But it is a timely reminder that we are swiftly approaching the end of the year, and that means that I have also spotted the first articles with headlines like: “The best XXXX (advertising, emojis, pop-up stores, etc.) of 2016.”
It has always been unclear to me by what standard any of these listicles are compiled. I am not aware of any ANA committees, 4A’s Judging Panels or IAB data analysis that bestows these honors at the end of the year. It is magic. Or possibly just a few bored journalists ranking cat videos. (By the way, the 2016 number-one cat video must be the Whiskas Temptations Christmas ad, which is being shared around on social media. ).
For me, the story of the year remains the ANA/K2/Ebiquity review of U.S. media practices — especially how the industry has been completely impotent to do anything productive with that info.
In fact, as we have witnessed this season in politics, the gap between the two parties has widened rather than closed, and there does not seem to be any willingness to do anything about it. The 4A’s and its individual members especially seem to have made it their mission to discredit, pooh-pooh and belittle the findings.
It really does sound like the presidential political campaign. The media holding companies and 4A’s have publicly questioned the findings, saying that the survey participants’ anonymity was suspicious. Meanwhile, in all other surveys anywhere in the world, all participants are ALWAYS kept confidential.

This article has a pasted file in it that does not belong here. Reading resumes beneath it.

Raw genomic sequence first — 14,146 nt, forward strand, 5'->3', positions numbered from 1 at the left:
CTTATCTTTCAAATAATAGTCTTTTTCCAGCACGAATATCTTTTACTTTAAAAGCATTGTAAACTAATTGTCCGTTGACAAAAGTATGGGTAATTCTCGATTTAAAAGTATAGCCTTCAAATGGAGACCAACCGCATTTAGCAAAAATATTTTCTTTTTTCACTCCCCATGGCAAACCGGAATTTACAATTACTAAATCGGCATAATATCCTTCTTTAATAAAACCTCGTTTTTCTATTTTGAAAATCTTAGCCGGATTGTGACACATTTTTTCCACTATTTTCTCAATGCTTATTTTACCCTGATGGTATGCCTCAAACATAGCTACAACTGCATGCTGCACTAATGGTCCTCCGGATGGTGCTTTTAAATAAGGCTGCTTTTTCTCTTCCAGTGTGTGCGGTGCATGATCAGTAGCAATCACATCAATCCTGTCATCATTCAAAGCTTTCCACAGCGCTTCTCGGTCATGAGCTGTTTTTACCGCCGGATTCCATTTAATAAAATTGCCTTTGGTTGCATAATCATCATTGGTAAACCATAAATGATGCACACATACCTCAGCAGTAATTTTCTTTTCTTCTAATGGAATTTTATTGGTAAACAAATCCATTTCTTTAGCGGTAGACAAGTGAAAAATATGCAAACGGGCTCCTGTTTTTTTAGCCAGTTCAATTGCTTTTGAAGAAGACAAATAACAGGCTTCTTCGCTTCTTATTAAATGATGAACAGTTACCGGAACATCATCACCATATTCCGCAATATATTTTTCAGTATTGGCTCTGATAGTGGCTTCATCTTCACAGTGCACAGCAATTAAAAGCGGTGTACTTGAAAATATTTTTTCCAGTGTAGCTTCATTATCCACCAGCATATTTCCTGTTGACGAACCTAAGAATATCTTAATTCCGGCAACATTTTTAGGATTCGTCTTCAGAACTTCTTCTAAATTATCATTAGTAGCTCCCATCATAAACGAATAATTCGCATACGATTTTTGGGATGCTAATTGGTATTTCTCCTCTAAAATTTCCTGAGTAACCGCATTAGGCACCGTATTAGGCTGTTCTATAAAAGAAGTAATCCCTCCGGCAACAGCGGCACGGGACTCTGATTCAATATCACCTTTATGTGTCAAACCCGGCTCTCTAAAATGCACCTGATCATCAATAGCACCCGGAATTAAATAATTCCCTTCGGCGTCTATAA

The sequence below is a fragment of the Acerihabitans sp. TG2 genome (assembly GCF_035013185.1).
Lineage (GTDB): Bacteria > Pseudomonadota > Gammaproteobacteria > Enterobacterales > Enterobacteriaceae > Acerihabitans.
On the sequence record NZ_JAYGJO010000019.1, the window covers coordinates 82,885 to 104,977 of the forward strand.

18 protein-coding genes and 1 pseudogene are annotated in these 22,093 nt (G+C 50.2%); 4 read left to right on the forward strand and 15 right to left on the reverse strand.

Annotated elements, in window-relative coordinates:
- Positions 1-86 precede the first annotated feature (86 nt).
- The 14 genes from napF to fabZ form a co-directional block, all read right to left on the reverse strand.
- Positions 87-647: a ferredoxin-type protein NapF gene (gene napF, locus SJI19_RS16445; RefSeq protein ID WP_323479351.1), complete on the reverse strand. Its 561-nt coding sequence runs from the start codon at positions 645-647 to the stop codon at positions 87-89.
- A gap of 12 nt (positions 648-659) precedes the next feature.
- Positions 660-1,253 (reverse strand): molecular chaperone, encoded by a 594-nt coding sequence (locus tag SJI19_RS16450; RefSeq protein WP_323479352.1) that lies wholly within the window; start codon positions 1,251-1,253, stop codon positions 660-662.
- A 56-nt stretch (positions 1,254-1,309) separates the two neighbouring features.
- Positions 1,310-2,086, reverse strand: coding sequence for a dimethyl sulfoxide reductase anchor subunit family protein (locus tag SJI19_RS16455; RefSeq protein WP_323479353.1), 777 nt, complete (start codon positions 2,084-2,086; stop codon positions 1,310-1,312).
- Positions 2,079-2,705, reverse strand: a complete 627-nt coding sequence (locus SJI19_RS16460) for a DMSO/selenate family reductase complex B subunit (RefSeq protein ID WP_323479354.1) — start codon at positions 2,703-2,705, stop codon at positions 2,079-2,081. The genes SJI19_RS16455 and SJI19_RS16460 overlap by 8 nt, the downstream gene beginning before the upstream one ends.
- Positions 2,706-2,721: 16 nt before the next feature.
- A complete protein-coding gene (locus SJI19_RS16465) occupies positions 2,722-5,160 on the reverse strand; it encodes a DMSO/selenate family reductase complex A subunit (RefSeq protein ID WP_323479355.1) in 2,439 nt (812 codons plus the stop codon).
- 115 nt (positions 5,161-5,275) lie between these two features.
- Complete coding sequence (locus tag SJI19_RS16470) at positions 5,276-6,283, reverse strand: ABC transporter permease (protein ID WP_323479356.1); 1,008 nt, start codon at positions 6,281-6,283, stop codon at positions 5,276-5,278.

WPP’s Martin Sorrell than went on record to state that Ebiquity was not to be trusted, because as far as he is concerned it’s not a real auditor. Plus, WPP and Ebiquity had a spat in Australia when seven years ago, through a fault of WPP’s, confidential data was accidentally sent to Firm Decisions, an Ebiquity business (can you say “email server”?).
And last week we heard Irwin Gotlieb, head of WPP’s GroupM, explain that the whole ANA/K2/Ebiquity investigation was nothing more than “an attempt" by "auditors” and “forensic investigation firms” to drum up business.) He said: “I’m going to be really harsh. The entire effort was a biz-dev [business-development] effort. … The ANA allowed themselves to be part of a third-party’s business development.”
Yeah, that makes sense! Of course, the ANA thought it would be a great use of their time and member resources to help K2 and Ebiquity attract some new business. Or perhaps the ANA was duped into funding the investigation by those crooked auditors because the ANA’s members are so stupid that they would fall for that. What will the agency holding companies say next? That the system is rigged? Well, at least that would be closer to the truth!